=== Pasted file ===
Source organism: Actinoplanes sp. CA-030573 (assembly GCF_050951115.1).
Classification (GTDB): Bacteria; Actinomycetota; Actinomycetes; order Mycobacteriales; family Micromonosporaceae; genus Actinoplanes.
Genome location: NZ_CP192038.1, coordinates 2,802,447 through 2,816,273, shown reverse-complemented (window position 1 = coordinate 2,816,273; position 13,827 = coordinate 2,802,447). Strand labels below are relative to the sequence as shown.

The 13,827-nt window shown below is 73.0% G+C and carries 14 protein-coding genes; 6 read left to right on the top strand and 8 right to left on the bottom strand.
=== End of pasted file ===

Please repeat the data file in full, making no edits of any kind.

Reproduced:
Source organism: Actinoplanes sp. CA-030573 (assembly GCF_050951115.1).
Classification (GTDB): Bacteria; Actinomycetota; Actinomycetes; order Mycobacteriales; family Micromonosporaceae; genus Actinoplanes.
Genome location: NZ_CP192038.1, coordinates 2,802,447 through 2,816,273, shown reverse-complemented (window position 1 = coordinate 2,816,273; position 13,827 = coordinate 2,802,447). Strand labels below are relative to the sequence as shown.

The 13,827-nt window shown below is 73.0% G+C and carries 14 protein-coding genes; 6 read left to right on the top strand and 8 right to left on the bottom strand.